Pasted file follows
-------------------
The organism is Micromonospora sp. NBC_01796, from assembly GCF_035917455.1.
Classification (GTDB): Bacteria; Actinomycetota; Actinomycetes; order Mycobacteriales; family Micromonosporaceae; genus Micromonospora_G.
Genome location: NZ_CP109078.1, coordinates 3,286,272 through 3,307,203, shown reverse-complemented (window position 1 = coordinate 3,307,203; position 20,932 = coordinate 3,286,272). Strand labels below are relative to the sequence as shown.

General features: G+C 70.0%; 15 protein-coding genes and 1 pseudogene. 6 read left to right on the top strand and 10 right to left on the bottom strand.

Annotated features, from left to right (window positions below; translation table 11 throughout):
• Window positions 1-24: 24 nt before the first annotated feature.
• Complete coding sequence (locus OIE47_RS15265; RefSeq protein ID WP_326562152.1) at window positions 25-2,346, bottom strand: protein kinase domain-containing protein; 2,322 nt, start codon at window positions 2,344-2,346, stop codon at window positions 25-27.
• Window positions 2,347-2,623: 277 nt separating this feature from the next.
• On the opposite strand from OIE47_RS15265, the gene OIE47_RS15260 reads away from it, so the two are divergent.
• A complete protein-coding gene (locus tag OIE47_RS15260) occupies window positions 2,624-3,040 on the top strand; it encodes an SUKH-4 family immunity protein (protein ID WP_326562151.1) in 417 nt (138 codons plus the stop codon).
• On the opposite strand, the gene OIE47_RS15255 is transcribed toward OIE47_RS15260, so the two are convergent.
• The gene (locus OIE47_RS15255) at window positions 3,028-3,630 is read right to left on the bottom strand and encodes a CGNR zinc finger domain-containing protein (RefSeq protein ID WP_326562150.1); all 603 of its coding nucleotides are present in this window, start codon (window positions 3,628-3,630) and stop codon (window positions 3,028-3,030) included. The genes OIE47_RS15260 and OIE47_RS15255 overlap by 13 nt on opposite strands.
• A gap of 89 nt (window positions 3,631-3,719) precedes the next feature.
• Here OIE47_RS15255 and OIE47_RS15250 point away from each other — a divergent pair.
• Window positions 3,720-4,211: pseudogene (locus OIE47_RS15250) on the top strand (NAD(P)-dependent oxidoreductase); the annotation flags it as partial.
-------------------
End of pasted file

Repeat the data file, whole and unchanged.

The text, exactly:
The organism is Micromonospora sp. NBC_01796, from assembly GCF_035917455.1.
Classification (GTDB): Bacteria; Actinomycetota; Actinomycetes; order Mycobacteriales; family Micromonosporaceae; genus Micromonospora_G.
Genome location: NZ_CP109078.1, coordinates 3,286,272 through 3,307,203, shown reverse-complemented (window position 1 = coordinate 3,307,203; position 20,932 = coordinate 3,286,272). Strand labels below are relative to the sequence as shown.

General features: G+C 70.0%; 15 protein-coding genes and 1 pseudogene. 6 read left to right on the top strand and 10 right to left on the bottom strand.

Annotated features, from left to right (window positions below; translation table 11 throughout):
• Window positions 1-24: 24 nt before the first annotated feature.
• Complete coding sequence (locus OIE47_RS15265; RefSeq protein ID WP_326562152.1) at window positions 25-2,346, bottom strand: protein kinase domain-containing protein; 2,322 nt, start codon at window positions 2,344-2,346, stop codon at window positions 25-27.
• Window positions 2,347-2,623: 277 nt separating this feature from the next.
• On the opposite strand from OIE47_RS15265, the gene OIE47_RS15260 reads away from it, so the two are divergent.
• A complete protein-coding gene (locus tag OIE47_RS15260) occupies window positions 2,624-3,040 on the top strand; it encodes an SUKH-4 family immunity protein (protein ID WP_326562151.1) in 417 nt (138 codons plus the stop codon).
• On the opposite strand, the gene OIE47_RS15255 is transcribed toward OIE47_RS15260, so the two are convergent.
• The gene (locus OIE47_RS15255) at window positions 3,028-3,630 is read right to left on the bottom strand and encodes a CGNR zinc finger domain-containing protein (RefSeq protein ID WP_326562150.1); all 603 of its coding nucleotides are present in this window, start codon (window positions 3,628-3,630) and stop codon (window positions 3,028-3,030) included. The genes OIE47_RS15260 and OIE47_RS15255 overlap by 13 nt on opposite strands.
• A gap of 89 nt (window positions 3,631-3,719) precedes the next feature.
• Here OIE47_RS15255 and OIE47_RS15250 point away from each other — a divergent pair.
• Window positions 3,720-4,211: pseudogene (locus OIE47_RS15250) on the top strand (NAD(P)-dependent oxidoreductase); the annotation flags it as partial.